Retina UK Tandem Cycle Challenge – Devon Coast to Coast

9-11 October 2020


Friday 9 October 2020

Arrive at YHA Okehampton, meet your fellow participants and Retina UK staff and prepare for the days ahead.

Saturday 10 October 2020 – approx. 55 miles

After breakfast you and your bike will be transported to the North Devon coastal town of Ilfracombe to begin your ride.  The journey to the coast takes about an hour and a half, giving time for breakfast to go down before the pedalling begins. This is a last chance to make any last minute bike adjustments, and our CycleActive member of staff will be there with spares and tool kit to assist, if needed.

Leaving Ilfracombe along the magnificent craggy coastline of North Devon you tackle the first steep climb of the journey, and the only really steep section in the first third of the route. At the high point there are panoramic views of the coastline, and from here you can also choose a slightly extended option that takes you right along the stunning three mile beach at Woolacombe.

The countryside rolls gently until, at the town of Braunton, you join the traffic free Tarka Trail. This almost level section follows the serene tidal scenery of the Taw and Torridge estuaries as you pedal through the busy market town of Barnstable and on to Bideford, where the route heads inland.

This section of the journey is a winding traffic free trail that takes you deeper and deeper into the beautiful Torridge Valley. Riding alongside the river, crossing it often, and passing through open fields, old English woodlands and passing small homesteads, you are really starting to enter rural Devon.

Riding the route over two days you’ll get further into the heart of Devon before overnighting in Okehampton. This evening we will most likely go into Okehampton town (approx. 10 min walk) for dinner.

Sunday 11 October 2020 – approx. 47 miles

The next part of the journey takes you into the hills as you ride the backroads on the way to Dartmoor. You reach the edge of the National Park just beyond Okehampton and head for the high point of the journey just beyond the magnificent viaduct at Meldon (built in 1874).

The scenery now is quite breathtaking as the green fields roll away to your right, while the giant Tors of Dartmoor rise up immediately to your left. The route follows the park boundary for much of the way now as we pass several small villages.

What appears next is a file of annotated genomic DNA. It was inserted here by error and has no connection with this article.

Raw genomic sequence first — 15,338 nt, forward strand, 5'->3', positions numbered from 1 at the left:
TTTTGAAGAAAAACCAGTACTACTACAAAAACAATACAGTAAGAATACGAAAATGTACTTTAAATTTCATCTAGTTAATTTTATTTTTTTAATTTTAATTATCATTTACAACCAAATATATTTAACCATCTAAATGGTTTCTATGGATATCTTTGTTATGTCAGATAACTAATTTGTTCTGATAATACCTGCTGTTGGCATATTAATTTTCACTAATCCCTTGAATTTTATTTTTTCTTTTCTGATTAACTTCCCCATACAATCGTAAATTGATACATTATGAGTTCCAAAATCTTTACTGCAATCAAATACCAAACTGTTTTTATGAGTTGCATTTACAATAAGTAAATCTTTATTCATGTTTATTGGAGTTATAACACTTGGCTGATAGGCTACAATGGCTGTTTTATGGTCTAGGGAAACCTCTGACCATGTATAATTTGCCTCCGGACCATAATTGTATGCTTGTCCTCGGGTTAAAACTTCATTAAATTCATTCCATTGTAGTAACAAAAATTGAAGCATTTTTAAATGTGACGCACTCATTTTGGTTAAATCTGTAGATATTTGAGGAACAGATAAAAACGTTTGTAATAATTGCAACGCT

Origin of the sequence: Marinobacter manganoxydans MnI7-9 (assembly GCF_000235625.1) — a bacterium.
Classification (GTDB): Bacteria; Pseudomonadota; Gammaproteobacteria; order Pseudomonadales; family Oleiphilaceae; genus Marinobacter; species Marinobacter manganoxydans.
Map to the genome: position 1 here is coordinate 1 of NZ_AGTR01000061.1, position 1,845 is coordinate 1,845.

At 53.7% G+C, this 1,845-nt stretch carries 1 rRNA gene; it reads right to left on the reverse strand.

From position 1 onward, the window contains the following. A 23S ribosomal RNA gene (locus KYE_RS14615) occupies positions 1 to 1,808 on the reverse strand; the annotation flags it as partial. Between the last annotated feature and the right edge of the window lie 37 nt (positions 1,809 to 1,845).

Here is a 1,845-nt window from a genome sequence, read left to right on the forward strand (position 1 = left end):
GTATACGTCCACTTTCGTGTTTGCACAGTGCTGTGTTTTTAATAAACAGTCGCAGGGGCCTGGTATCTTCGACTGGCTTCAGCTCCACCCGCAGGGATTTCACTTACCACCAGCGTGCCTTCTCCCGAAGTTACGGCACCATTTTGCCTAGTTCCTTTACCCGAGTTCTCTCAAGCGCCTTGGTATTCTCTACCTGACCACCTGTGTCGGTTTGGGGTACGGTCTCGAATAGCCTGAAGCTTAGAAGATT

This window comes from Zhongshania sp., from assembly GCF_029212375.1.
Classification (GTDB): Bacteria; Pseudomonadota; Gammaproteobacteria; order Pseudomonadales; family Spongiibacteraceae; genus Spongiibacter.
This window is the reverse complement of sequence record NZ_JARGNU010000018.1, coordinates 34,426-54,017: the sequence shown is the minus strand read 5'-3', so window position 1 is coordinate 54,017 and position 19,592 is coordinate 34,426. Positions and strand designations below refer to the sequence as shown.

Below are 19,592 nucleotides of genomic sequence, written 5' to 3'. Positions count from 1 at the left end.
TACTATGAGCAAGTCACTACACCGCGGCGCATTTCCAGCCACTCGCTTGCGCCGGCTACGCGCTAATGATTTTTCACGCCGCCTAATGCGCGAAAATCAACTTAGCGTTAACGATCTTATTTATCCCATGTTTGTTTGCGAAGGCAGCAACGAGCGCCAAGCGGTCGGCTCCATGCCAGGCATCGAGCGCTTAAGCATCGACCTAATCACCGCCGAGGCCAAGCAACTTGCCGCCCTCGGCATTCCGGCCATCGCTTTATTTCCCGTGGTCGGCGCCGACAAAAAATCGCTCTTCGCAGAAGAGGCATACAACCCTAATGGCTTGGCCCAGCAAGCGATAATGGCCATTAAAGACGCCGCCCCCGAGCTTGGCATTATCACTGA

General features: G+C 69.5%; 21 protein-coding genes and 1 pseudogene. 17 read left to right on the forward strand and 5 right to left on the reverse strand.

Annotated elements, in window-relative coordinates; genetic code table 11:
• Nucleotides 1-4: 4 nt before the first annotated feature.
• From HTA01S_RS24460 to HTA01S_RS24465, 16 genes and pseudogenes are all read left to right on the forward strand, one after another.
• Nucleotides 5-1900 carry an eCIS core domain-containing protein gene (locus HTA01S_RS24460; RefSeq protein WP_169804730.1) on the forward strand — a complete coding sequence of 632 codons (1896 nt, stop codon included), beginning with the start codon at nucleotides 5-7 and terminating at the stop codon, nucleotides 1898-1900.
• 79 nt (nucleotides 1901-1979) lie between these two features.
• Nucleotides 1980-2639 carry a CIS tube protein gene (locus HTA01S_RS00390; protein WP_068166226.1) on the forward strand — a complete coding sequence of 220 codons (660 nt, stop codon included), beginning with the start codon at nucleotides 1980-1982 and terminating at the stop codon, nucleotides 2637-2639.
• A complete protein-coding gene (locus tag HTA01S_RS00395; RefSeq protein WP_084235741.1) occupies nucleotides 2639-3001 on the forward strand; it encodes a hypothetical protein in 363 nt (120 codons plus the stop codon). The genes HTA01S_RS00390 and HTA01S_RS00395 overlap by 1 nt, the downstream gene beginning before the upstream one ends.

After joining the river Tavy before the town of Tavistock the route gradually heads for more level ground, and you start to see lush common land being grazed by Dartmoor ponies. Continuing south you eventually join the river Plym and follow the riverside trail into Plymouth, and our finish at the imposing Citadel on the seafront.

At the finish you can enjoy a glass of champagne at the sea front bar while we load up the bikes for the transfer back to Okehampton.

Spotlight on our 2020 Cyclists

Isabel Stoney

Maddie and Isobel with a tandem bicycle

A farmer from rural Norfolk. I enjoy cycling but I had not cycled for many years when I read last winter in the Retina UK magazine of their Tandem Cycle Challenge. I realised it was something I could do and I knew Hadrian’s Wall area from childhood holidays. I signed up for the challenge and left all other considerations to sort themselves out in time. The local community, businesses and family were generous in their support. I found a gentleman in the village with a tandem and I got in some practice.

As my eyesight has deteriorated over the years, I have had to give things up. On my own on the farm, when dog and/or cane is not practicable, I reckon 75 per cent of navigation is through my feet; they become my eyes. On a bicycle, my feet off the ground took a little getting used to. I had to rediscover a oneness with the machine as I had as a student: to trust it as I trust what my guide dog tells me. Then the freedom and speed fulfilled a long held desire for transport other than shanks’ pony.

I have had RP all my life, though it was not diagnosed for many years. I have been a member of Retina UK since the 1990s. Having had friends and family in various research positions I am aware of the funding issues for research. It has been exciting to read over the years of the progress made in retinal disease research projects. Retina UK puts on many tempting challenges but for me they clashed with the farming year. I look forward to cycling across Devon and in the meantime use it as an incentive to lose weight and get on the exercise bike until the evenings are lighter and the days drier to exchange it for the real thing.